All landlords have to fulfil certain legal obligations if they intend lease their property. Some of the most important legal requirements are those that cover basic safety practices and equipment. Keeping tenants safe should be a landlord’s primary concern, so ensuring that these obligations are met is of the utmost importance. This article focusses on what landlords have to do when it comes to fire, gas, and electrical safety.
A landlord’s legal safety obligations are legislated for by a wide array of governmental acts, orders, and regulations. For example, fire safety requirements are covered by The Housing Act 2004, Furniture and Furnishings (Fire Safety) Regulations 2010, The Regulatory Reform (Fire Safety) Order 2005, and The Smoke and Carbon Monoxide Alarm (England) Regulations 2015.
It is also important to note that legislation differs across the UK. The obligations listed below relate to properties in England. Safety obligations in Scotland are often more extensive and anyone looking for the precise requirements for properties in Scotland will be able to find them online.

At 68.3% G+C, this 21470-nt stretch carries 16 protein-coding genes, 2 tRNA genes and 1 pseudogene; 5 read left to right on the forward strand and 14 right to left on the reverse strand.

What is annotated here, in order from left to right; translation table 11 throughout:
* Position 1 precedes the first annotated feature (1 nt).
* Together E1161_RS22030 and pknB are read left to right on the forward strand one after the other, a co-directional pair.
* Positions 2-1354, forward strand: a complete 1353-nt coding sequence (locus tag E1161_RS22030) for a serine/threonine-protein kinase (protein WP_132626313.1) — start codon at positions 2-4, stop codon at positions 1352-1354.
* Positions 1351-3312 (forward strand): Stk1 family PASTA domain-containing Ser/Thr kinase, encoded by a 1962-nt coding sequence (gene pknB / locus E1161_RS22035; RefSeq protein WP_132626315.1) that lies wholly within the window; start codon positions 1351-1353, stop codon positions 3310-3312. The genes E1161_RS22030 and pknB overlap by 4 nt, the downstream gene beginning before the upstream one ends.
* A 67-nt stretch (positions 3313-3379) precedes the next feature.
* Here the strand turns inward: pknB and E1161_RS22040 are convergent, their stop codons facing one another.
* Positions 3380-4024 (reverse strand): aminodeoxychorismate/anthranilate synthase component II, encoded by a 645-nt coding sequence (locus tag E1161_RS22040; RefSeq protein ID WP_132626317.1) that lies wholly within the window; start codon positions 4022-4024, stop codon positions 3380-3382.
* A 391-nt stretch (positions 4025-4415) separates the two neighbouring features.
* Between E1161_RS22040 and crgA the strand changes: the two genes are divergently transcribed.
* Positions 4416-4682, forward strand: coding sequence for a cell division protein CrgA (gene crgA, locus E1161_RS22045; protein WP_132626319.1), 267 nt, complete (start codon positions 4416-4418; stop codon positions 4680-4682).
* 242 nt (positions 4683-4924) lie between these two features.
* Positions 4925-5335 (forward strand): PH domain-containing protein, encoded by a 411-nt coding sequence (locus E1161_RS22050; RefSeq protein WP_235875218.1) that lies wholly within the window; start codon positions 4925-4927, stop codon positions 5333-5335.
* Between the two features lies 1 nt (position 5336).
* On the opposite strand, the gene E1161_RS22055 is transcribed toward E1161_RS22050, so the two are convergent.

When it comes to fire safety, landlords have a number of legal responsibilities. These include:
In terms of gas safety obligations, landlords must ensure that they comply with the following regulations:
When it comes to gas safety checks, the most important thing to remember is that all work must be carried out by a Gas Safe registered engineer. If it is not, the landlord’s legal obligations have not been fulfilled.
Electrical safety obligations are far more general and do not present landlords with as many issues. That being said, they also do not offer tenants a particularly strong level of protection. The legal requirements in relation to electrical safety include:
When it comes to safety precautions in rental properties, landlords are legally obliged to provide their tenants with basic safety measures. The fire, gas, and electrical obligations listed above represent the bare minimum that a landlord is required to do in order to ensure that their property is legally prepared for rental.
However, there is nothing preventing landlords from installing additional safety measures and equipment. This is an entirely personal decision and is by no means legally necessary. Despite there being legal obligation to do so, many landlords opt to install smoke detectors in every room. It is also common for multiple fire extinguishers to be placed throughout an HMO. Once you understand your basic responsibilities, it’s up to you whether you provide tenants with additional protection.